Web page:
Zvezda Cruiser Mk.IV A-13 (1:100) — a first look

I bought a troop of A-13 cruiser tanks for my 15mm BEF forces. The snap-together kits are by Zvezda, for their Art of Tactic game, and were sourced from PSC for about four quid each. They're moulded in a tan brown plastic — I've photographed them here after spraying them with Khaki Green #3 over a black primer.

As wargaming models go, they're really very good, especially considering their cheapness. There are a few issues to be aware of though:

  • First, due to the construction of the turret, there's a fairly prominent seam running across the front plate that purists will probably want to address with filler. Whether I'm all that pure is yet to be decided.
  • The headlight isn't moulded into its housing, so it will have to be painted in.
  • There is no aerial mounting provided at all, so if one is desired it will have to be scratch-built or otherwise sourced.
  • The 2pdr gun barrel is moulded extremely finely and looks to me as though it might be a bit fragile for the hurly-burly of wargaming; I will probably replace them at some stage with turned brass barrels, as I usually do with my resin models.

Aside from these fairly minor problems, they're excellent little models. I haven't checked them for absolute dimensional accuracy, but they don't look out of place next to my older resin/metal cruisers. I've glued lead slugs inside their guts to give them a little bit of weight, as the bare plastic models could easily blow away in a slight breeze. Although they really do snap together and stay together (Zvezda's tooling is excellent) I've glued everything just in case.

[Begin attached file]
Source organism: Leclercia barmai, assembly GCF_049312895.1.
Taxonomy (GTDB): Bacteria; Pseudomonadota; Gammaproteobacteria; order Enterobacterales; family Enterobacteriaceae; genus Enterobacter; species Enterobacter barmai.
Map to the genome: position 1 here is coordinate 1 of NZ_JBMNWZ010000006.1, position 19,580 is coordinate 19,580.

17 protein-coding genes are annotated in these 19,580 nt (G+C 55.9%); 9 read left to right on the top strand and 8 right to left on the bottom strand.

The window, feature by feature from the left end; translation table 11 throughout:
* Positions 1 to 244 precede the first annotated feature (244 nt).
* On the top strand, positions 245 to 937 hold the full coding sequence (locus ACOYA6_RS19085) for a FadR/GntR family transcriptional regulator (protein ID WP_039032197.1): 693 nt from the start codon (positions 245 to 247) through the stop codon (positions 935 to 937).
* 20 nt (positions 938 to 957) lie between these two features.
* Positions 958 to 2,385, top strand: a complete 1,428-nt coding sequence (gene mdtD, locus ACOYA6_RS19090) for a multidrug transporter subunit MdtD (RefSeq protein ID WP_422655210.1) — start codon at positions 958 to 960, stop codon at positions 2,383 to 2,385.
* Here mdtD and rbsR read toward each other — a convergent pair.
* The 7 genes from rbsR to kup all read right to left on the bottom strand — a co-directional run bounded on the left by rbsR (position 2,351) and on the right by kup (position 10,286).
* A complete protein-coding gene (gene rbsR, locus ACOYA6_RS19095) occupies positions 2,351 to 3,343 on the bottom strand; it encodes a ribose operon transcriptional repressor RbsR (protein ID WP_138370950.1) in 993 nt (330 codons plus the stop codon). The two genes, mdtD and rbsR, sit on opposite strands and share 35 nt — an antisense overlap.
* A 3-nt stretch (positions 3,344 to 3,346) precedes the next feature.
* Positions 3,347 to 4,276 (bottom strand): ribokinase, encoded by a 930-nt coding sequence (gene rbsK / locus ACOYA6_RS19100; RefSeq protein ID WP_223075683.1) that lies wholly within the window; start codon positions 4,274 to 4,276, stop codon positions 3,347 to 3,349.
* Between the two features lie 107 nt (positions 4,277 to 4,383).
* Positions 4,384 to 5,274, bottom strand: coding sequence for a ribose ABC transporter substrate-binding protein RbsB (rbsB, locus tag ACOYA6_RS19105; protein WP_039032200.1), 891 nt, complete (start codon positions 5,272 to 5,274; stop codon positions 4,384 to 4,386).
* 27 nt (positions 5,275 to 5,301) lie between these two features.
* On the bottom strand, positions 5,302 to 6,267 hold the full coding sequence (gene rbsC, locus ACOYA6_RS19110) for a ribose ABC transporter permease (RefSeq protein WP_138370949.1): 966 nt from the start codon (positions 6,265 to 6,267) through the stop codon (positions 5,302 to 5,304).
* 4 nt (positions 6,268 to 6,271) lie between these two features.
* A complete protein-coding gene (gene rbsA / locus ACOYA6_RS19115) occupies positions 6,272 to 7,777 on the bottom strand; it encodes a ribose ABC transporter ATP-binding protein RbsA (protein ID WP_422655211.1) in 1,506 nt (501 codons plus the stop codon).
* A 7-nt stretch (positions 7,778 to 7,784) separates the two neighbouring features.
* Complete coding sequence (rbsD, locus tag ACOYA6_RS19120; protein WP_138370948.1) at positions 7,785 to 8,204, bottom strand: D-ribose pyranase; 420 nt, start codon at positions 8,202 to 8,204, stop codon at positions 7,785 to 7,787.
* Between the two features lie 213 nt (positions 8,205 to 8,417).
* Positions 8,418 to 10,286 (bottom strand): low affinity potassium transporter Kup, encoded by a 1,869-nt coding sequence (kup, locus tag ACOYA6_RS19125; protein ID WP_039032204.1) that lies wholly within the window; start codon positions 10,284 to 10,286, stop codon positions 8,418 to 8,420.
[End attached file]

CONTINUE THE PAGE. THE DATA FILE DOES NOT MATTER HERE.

I'm pretty happy with them; they're really excellent value for money and provide a welcome reinforcement to my plucky BEF.

Minairons Panzer 1A (1:100)

Here's the diminutive 1:100 scale Panzer 1A from Minairons, alongside a couple of 15mm Battlefront Germans.

It's unlikely to do very well on any battlefield where there are actual tanks to fight, but as a mobile machine-gun pillbox it could be quite useful. I think that for 1940 I should probably be using the Panzer 1B or C, but they all look pretty similar and have pretty much identical stats, so this 1A can stand in for any of them.

They come five to a box; I got mine from The Plastic Soldier Company.

Starboard side

Front quarter

Rear quarter

Top
Sprue

Reinforcements for the BEF

Today's mail brought me a bunch of Zvezda kits (via PSC) to bolster my 1940 BEF forces.

There's a troop of A13 cruisers, and some air support at last — a Hawker Hurricane, a Bristol Blenheim, and in front, a Fairey Battle. Unfortunately the Blenheim is 1:200 scale, while the other two aircraft are 1:144, but for my wargaming purposes that's not too big a deal. I'd rather it was 1:144, but it will do the job.

....and for the Wehrmacht

The very next day, these arrived, also from PSC.

The Panzer 1 is by Minairons, and comes in a box of five. It's a quick and easy kit to assemble, but not without its issues.

  • The hull back plate isn't shown clearly in the simple assembly instructions, and I'm not sure if I've got it the right way up. I'll have to take to the internet for a bit of research before I complete the rest.
  • The turret has a peg that sits in a raised ring on the hull top, but it's not at all a tight fit, and if the model is bumped the turret will just fall off. I've removed that peg-mount, and magnetized the turret.

The 1:144 scale Messerschmitt is a BF109F, by Zvezda. I would have preferred a BF109E, but couldn't find one, so this will have to do.

Next to the Hurricane, the Me109 really does look tiny — which it was.

Medium C Hornet

Back to building 1:100 scale tanks for 3d printing.

This is the British Medium C Hornet.

I don't quite recall what it was that spurred me on to design this. It was something on the internet, that much I know.